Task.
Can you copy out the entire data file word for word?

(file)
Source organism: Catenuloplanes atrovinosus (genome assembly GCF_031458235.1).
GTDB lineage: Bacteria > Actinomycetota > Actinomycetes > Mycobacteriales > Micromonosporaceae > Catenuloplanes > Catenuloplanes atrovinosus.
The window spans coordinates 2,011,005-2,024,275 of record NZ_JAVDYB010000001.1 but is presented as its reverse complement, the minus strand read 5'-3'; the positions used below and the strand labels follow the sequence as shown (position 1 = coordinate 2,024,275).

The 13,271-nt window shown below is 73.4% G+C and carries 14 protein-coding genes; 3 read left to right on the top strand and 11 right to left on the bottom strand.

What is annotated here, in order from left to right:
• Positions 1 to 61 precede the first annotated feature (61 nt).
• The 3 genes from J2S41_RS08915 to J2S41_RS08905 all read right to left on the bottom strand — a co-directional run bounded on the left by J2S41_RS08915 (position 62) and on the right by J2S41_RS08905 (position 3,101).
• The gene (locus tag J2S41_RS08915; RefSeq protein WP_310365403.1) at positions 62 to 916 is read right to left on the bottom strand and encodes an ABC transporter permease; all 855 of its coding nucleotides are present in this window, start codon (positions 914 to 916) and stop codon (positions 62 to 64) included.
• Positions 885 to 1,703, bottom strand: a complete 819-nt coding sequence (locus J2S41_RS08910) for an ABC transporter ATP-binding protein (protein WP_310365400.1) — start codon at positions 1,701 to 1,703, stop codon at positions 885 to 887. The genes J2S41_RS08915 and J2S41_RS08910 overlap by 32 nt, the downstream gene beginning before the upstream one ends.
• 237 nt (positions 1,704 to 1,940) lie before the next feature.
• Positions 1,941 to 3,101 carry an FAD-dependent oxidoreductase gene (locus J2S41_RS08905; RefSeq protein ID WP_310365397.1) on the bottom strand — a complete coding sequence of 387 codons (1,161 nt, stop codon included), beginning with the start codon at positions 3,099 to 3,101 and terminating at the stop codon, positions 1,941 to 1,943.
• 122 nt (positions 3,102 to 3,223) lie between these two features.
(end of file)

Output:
Source organism: Catenuloplanes atrovinosus (genome assembly GCF_031458235.1).
GTDB lineage: Bacteria > Actinomycetota > Actinomycetes > Mycobacteriales > Micromonosporaceae > Catenuloplanes > Catenuloplanes atrovinosus.
The window spans coordinates 2,011,005-2,024,275 of record NZ_JAVDYB010000001.1 but is presented as its reverse complement, the minus strand read 5'-3'; the positions used below and the strand labels follow the sequence as shown (position 1 = coordinate 2,024,275).

The 13,271-nt window shown below is 73.4% G+C and carries 14 protein-coding genes; 3 read left to right on the top strand and 11 right to left on the bottom strand.

What is annotated here, in order from left to right:
• Positions 1 to 61 precede the first annotated feature (61 nt).
• The 3 genes from J2S41_RS08915 to J2S41_RS08905 all read right to left on the bottom strand — a co-directional run bounded on the left by J2S41_RS08915 (position 62) and on the right by J2S41_RS08905 (position 3,101).
• The gene (locus tag J2S41_RS08915; RefSeq protein WP_310365403.1) at positions 62 to 916 is read right to left on the bottom strand and encodes an ABC transporter permease; all 855 of its coding nucleotides are present in this window, start codon (positions 914 to 916) and stop codon (positions 62 to 64) included.
• Positions 885 to 1,703, bottom strand: a complete 819-nt coding sequence (locus J2S41_RS08910) for an ABC transporter ATP-binding protein (protein WP_310365400.1) — start codon at positions 1,701 to 1,703, stop codon at positions 885 to 887. The genes J2S41_RS08915 and J2S41_RS08910 overlap by 32 nt, the downstream gene beginning before the upstream one ends.
• 237 nt (positions 1,704 to 1,940) lie before the next feature.
• Positions 1,941 to 3,101 carry an FAD-dependent oxidoreductase gene (locus J2S41_RS08905; RefSeq protein ID WP_310365397.1) on the bottom strand — a complete coding sequence of 387 codons (1,161 nt, stop codon included), beginning with the start codon at positions 3,099 to 3,101 and terminating at the stop codon, positions 1,941 to 1,943.
• 122 nt (positions 3,102 to 3,223) lie between these two features.